The people who make me craziest are those who claim every human body works exactly the same and so you better do it my special way or it won't work!

    It's especially bad when that is coming from a doctor.

    Meanwhile, not a bit boring, I agree with you, and I'm using what works for me, right now. If it stops working, I will search for alternatives.

  32. I've learned three things:

    1. Avoid people who have all the answers. Eating beans six times a day may work for you, but it makes me bloated and tired. Likewise, my high-protein, very-low-carb diet makes other people cranky and fat, but it keeps my skin clear, my weight controlled, and my hooves supple.

    2. Don't pay too much attention to the news. One day coffee's good for you; the next it's awful. The same with chocolate, beer, wine, and meat. You have to die of something, okay? Enjoy what you're put here to do, which is to LIVE.

    3. The perfect is the enemy of the good. Moving at all is better than sitting on your ass, so it doesn't really matter if every single rep you do has perfect form. If you can have fun being good at something, or even being mediocre, why push yourself to be perfect and thus become miserable?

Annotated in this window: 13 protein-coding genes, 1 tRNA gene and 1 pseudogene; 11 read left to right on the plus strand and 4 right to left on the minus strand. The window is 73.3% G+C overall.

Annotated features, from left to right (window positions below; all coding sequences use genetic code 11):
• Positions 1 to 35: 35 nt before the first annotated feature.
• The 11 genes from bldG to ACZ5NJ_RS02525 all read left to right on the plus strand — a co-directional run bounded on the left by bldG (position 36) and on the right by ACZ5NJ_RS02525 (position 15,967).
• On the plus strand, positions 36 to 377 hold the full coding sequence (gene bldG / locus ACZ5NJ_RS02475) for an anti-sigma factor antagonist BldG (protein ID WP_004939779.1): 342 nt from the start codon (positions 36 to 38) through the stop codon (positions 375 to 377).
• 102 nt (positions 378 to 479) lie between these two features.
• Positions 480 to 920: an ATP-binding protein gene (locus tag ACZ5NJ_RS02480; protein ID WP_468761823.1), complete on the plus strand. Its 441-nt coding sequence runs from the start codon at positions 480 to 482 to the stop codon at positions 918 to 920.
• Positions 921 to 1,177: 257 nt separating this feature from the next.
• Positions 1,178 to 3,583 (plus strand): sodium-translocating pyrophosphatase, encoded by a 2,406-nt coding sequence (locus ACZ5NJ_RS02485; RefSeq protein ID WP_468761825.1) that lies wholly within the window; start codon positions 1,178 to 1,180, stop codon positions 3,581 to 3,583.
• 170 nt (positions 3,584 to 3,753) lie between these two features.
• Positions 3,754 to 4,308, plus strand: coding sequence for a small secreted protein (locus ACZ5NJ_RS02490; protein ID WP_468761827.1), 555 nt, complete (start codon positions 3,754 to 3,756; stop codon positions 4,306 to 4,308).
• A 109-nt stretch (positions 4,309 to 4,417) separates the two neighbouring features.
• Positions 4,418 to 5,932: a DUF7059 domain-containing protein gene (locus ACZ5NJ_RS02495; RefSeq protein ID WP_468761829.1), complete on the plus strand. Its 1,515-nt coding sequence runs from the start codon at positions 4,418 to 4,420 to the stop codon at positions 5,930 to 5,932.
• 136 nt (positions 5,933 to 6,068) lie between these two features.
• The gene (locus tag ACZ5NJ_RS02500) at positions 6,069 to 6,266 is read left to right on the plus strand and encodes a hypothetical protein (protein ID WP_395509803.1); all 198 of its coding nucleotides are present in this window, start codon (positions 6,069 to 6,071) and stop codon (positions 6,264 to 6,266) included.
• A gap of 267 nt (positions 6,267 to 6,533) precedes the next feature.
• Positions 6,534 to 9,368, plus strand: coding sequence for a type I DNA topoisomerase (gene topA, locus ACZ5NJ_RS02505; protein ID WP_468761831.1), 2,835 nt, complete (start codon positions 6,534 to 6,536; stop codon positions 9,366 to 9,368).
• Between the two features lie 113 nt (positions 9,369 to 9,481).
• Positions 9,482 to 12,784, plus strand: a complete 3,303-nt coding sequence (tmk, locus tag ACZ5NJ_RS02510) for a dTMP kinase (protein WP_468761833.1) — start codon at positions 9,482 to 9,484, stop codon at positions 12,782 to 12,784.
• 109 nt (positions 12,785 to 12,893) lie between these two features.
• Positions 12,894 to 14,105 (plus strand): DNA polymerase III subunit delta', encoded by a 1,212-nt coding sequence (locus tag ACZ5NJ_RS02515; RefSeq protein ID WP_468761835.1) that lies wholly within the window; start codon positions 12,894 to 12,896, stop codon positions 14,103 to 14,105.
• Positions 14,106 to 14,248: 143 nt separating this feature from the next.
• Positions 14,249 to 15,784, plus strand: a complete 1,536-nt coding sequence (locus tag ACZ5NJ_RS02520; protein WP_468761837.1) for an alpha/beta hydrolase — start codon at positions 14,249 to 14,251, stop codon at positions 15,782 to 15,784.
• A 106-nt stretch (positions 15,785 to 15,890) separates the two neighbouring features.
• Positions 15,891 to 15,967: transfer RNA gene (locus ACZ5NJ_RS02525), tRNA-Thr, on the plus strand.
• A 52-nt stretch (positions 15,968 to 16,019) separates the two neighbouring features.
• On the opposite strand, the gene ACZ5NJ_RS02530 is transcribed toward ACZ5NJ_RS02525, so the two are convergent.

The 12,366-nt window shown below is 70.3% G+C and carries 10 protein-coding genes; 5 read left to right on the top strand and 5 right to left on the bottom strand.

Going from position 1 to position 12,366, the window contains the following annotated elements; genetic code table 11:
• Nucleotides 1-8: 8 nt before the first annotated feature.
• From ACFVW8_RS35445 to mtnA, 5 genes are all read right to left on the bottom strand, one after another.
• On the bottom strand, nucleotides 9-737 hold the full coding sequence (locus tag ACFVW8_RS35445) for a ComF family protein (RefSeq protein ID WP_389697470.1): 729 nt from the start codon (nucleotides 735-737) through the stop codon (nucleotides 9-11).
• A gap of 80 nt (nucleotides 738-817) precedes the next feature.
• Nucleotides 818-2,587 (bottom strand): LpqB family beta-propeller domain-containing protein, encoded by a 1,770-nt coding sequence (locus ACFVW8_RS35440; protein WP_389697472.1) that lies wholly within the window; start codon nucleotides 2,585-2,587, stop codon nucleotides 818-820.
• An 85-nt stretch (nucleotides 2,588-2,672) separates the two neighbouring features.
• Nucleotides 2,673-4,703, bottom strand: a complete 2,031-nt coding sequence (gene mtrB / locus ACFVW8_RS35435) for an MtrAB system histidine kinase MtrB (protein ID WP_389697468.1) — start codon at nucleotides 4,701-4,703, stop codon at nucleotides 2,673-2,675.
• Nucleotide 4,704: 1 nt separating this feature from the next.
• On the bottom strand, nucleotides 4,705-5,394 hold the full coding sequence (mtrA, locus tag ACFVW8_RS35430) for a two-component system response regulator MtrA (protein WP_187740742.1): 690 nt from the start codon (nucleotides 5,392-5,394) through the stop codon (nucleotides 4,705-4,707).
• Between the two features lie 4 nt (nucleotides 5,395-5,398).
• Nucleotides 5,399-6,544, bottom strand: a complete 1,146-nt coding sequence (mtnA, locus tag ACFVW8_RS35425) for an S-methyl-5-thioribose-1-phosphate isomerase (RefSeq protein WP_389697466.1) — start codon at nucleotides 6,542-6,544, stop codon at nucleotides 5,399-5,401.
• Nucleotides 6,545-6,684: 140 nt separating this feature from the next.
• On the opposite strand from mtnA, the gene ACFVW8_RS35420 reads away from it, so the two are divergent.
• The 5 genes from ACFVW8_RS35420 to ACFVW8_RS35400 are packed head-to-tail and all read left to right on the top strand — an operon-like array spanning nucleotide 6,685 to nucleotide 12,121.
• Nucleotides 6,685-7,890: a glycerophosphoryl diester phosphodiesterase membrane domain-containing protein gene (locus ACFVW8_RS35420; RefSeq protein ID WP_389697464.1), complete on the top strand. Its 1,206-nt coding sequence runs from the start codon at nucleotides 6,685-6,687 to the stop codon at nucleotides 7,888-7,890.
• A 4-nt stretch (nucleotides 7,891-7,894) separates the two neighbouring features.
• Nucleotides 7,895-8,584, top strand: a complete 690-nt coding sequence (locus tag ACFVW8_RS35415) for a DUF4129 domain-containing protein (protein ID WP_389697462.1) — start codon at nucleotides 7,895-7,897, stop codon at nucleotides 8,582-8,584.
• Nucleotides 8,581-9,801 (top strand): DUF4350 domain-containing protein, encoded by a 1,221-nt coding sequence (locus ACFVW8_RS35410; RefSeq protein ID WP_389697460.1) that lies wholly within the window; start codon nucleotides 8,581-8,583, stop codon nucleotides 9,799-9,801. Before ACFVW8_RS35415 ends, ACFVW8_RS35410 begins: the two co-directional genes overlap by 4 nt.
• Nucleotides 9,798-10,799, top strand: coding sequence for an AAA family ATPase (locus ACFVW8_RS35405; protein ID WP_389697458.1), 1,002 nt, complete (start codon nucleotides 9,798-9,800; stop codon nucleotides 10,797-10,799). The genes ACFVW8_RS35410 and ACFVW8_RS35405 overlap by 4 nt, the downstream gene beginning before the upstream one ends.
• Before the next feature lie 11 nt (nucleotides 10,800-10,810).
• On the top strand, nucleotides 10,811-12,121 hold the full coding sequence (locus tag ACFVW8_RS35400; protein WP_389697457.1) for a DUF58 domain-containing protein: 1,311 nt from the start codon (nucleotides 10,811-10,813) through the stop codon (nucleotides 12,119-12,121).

I just wish I could learn to like green tea.

  33. GREAT post! I would have to say I agree with everything that you wrote..some I need to switch up for my own lifestyle...ummm..processed-need the salt and crunch-I know BAD-thanks for the reminder!

  34. Fantastic post and so encouraging to read. I must agree that I feel fitter now at 48 than I did at 25 too.

    My biggest realisation on this journey is that exercise and eating right helps get your head right and if your head is right then the eating good and exercise thing follows.

    For a depressive like me, it has been a total revelation!

  35. Thanks for the tips :) I may steal some or all of them!

  36. anything cardio for me works... both physically and probably more mentally.

    a good overall mantra i'm adopting .. less is more


  37. Awesome post, Crankster! I think you hit it on the head - we have to make a plan that works for each of us individually. This is definitely not a "one size fits all" sort of thing!

  38. Look for opportunities to exercise, and take them. ("That's a nice pool your new condo has. Want to go swimming?" It's not mooching, it's getting your friend to exercise too. Well, OK, it's also mooching, but it's more fun to swim with friends.) And, don't buy any equipment you haven't tried somewhere first.


Thanks for commenting, Cranky Fitness readers are the BEST!

Subscribe to comments via RSS

(Note: Older Comment Threads Are Moderated)